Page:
"Biting Back takes a compelling look at self-care, setting boundaries, and protecting ourselves from friends, loved ones, enemies, and sometimes even ourselves. Written in a page-turning and warm style, Claudia’s refreshing addition to the self-help shelves offers empowering solutions to effectively remind us to stop inviting troubleinto our homes and souls." -- MELODY BEATTIE, NEW YORK TIMES BESTSELLING AUTHOR OF CODEPENDENT NO MORE


Reader Question

Dear PVS,

Why are so many women vampires to their sisters -- to other women, I mean?? I know several women who are nice to your face but the back-biting that goes on when you turn around is incredible.
I have taken myself out of several circles of friends because of this and have started to be with people who are truly accepting of one another and are truly spiritual. These people are not easy to find, however, because like me, they keep their distance.

Some insight would be great!!


Hi Janet,

You know, before I sobered up and started practicing some spiritual principles myself, I was pretty mistrustful of women...well, actually, I was pretty mistrustful of everyone...but it's funny how many women I know today who have relationships with other women who they don't trust at all!

I always feel so shocked when they tell me about their girlfriends who they feel are lying or, as you say, "back-biting," I guess because having those kinds of relationships ended for me so long ago now that I just think: Why would you want to be friends with someone who behaves that way anyhow?

And that sounds pretty much like the question you asked yourself, and answered, too: it sounds like you've made the choice to have relationships with people who are seeking the same depth, honesty, and trustworthiness in their friendships that you are.

But when I've asked people who've complained to me about these vampires whom they find so hard to trust, their reasons for staying in relationship with them often come down to politics: like the social politics of needing to be friendly with a vampire because that vampire is also friends with someone you really have a good friendship with; or it can be a problem of politics at work -- you know, like somebody you have to interact with about 40 hours a week, so of course you have to have a relationship with them of some kind. And of course it bothers you.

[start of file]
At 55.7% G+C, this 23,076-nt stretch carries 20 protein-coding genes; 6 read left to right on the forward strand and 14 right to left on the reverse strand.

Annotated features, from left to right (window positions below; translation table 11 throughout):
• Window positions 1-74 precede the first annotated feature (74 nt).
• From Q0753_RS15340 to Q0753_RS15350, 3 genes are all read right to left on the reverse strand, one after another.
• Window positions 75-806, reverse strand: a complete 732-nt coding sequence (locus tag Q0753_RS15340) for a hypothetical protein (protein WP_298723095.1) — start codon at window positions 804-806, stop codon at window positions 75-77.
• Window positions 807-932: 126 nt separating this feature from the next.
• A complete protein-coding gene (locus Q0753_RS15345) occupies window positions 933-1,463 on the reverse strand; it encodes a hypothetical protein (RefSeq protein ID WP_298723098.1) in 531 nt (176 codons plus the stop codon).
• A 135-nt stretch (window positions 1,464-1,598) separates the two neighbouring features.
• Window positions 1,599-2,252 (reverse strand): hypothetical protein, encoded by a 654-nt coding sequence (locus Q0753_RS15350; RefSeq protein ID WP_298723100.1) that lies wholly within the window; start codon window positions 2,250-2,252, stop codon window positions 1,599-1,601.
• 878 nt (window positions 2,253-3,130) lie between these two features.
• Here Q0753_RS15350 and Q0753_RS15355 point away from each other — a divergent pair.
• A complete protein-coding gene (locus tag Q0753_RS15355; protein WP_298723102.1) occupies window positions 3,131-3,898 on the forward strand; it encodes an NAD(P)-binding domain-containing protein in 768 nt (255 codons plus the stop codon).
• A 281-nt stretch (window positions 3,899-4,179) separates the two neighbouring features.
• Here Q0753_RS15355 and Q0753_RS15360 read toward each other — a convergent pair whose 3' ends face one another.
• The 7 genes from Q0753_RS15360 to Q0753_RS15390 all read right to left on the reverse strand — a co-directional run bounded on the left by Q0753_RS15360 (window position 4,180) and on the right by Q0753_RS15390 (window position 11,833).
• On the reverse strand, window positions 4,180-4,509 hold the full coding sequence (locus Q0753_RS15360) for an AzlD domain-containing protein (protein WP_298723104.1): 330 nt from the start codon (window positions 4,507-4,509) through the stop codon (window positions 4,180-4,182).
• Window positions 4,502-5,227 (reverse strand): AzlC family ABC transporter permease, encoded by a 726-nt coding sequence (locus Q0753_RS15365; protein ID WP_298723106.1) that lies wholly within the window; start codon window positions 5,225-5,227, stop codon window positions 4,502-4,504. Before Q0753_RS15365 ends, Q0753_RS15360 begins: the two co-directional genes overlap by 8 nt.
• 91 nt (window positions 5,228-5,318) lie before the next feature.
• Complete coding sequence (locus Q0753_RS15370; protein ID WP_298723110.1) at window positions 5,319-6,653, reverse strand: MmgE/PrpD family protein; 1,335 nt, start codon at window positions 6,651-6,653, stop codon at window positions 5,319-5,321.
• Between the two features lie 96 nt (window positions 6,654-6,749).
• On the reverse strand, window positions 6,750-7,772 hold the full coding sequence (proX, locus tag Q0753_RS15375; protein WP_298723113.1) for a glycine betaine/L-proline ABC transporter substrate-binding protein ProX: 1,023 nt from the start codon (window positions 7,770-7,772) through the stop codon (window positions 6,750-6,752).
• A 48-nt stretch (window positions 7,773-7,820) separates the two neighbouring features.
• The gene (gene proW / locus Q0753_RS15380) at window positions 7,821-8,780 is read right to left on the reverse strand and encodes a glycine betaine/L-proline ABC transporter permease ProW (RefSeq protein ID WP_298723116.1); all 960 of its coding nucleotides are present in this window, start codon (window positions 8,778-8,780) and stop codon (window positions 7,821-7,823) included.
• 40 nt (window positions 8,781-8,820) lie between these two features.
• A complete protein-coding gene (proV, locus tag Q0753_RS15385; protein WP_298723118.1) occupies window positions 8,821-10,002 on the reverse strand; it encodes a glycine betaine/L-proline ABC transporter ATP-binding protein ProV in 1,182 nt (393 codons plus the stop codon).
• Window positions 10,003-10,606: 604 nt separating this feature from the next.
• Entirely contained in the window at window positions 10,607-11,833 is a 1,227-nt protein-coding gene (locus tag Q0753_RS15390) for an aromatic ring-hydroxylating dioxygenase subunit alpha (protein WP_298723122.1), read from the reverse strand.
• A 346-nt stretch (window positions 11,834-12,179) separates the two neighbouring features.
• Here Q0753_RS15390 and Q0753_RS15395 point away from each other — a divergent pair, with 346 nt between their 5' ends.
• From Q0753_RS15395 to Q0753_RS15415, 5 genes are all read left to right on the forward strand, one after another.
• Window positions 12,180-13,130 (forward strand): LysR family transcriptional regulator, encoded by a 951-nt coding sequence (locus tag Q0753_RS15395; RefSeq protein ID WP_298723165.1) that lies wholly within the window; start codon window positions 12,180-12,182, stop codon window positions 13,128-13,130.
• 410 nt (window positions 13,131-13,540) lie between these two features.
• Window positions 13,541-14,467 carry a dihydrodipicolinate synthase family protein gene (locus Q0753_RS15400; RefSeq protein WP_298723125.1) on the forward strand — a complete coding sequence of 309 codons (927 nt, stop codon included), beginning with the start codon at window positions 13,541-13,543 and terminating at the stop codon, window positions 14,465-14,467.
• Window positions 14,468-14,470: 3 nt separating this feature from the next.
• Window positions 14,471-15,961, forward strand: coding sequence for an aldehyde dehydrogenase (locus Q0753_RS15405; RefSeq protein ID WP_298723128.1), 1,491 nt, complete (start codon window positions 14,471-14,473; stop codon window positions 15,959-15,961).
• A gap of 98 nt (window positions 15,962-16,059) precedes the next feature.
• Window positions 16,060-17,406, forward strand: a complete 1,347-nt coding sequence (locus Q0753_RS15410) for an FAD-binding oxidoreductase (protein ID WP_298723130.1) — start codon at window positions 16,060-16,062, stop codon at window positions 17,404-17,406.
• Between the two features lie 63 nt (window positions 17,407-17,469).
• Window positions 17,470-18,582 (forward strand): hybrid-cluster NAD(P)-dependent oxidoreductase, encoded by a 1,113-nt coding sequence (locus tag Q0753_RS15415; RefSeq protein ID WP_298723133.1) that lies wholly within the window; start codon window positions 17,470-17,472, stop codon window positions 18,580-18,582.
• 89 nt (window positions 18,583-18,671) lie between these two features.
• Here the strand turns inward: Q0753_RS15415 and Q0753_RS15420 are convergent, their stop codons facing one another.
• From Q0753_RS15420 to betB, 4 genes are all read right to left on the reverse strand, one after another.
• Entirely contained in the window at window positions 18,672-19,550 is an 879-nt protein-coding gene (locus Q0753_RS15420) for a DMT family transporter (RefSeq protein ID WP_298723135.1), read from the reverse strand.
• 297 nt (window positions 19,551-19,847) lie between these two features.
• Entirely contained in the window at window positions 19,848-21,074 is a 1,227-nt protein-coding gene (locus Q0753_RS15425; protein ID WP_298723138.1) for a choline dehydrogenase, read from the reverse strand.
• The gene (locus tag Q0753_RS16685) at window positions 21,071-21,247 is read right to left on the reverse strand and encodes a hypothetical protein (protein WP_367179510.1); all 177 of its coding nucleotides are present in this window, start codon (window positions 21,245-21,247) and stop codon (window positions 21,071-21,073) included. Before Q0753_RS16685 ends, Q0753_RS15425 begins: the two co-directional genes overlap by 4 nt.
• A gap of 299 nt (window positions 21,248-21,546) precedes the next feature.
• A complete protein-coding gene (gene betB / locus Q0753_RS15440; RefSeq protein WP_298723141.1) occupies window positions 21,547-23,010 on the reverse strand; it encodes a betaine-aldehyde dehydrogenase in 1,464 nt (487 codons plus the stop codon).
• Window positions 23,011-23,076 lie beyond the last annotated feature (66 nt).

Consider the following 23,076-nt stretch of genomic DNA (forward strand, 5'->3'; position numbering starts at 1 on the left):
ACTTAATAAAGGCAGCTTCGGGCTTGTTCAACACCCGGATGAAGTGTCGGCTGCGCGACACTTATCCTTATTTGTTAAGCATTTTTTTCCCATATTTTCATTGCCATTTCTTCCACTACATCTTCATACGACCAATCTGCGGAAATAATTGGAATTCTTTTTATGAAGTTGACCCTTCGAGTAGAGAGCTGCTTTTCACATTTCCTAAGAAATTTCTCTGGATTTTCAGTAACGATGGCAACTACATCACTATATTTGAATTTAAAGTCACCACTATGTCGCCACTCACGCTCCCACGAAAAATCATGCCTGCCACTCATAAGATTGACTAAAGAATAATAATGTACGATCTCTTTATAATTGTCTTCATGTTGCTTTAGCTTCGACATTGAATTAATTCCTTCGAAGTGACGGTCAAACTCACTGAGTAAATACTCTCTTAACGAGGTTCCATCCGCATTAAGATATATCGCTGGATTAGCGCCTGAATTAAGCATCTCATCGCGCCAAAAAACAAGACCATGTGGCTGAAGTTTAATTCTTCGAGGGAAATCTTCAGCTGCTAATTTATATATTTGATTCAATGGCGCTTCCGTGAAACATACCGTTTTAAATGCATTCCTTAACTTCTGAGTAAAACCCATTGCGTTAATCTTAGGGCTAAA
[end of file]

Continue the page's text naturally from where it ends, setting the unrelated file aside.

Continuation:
And Janet, I'm no expert on feminism but I know there are plenty of people who are, and they've written books about our culture that might help to answer your question -- but me? I'm just a vampire slayer, and I have the same solution for all vampires, whether they're men, women, organizations, institutions or whatever -- as far as I'm concerned, the answer is always the same: We bring both our vampires and ourselves into the light where we can get a better look at what's really going on and whether we want to continue in relationship with our vampires or not.

Then we take steps to be free: if not free of the vampire, at least free of feeling victimized by them -- since, in practical vampire slaying, we always look for the invitation we extended to our vampires to cross our thresholds (enter our lives) and for the ways in which we've kept the door open to them ever since.

Even just acknowledging that can bring us a LOT of freedom. At least that way we're not feeling victimized, and at least that way we're reminding ourselves that if we had the power to invite the vampire in, then we also have the power to revoke our invitation to them, too.
Either way: we free ourselves from our former draining relationships -- not only with our vampires, but with ourselves.

Obviously, it's difficult to summarize in one blog post -- but in any case, it seems from what you say that you've already looked at these relationships and made your decision to revoke your invitations to them. It sounds like you've decided to move on to new and more fulfilling relationships for yourself.
So: Good for you! And thanks so much for writing!



Angela said...

What a great question and answer. You know, I think it just hurts more when it's other women who are sucking our blood-energy. We feel we should all be sisters. Unfortunately, that ain't life! Thanks, as always, PVS, for great slaying wisdom.

pvslayer said...

Thanks for coming over Ms. A. You know, I really should search Amazon for books on this subject...it's always felt like some kind of a cultural set-up to me: like the way we're brought up encourages competition of the least elevated kind. But I need to read about it by people who've studied it, and as I say, I bet there's tons of books out there about it.

Anonymous said...

:) thanks!!

Anonymous said...

those people are in our life for a reason. What they do to us is one thing. The real question is what are they doing for us. I think they make me be a better person, better friend, better and honorable woman. And I pray for them. They need it

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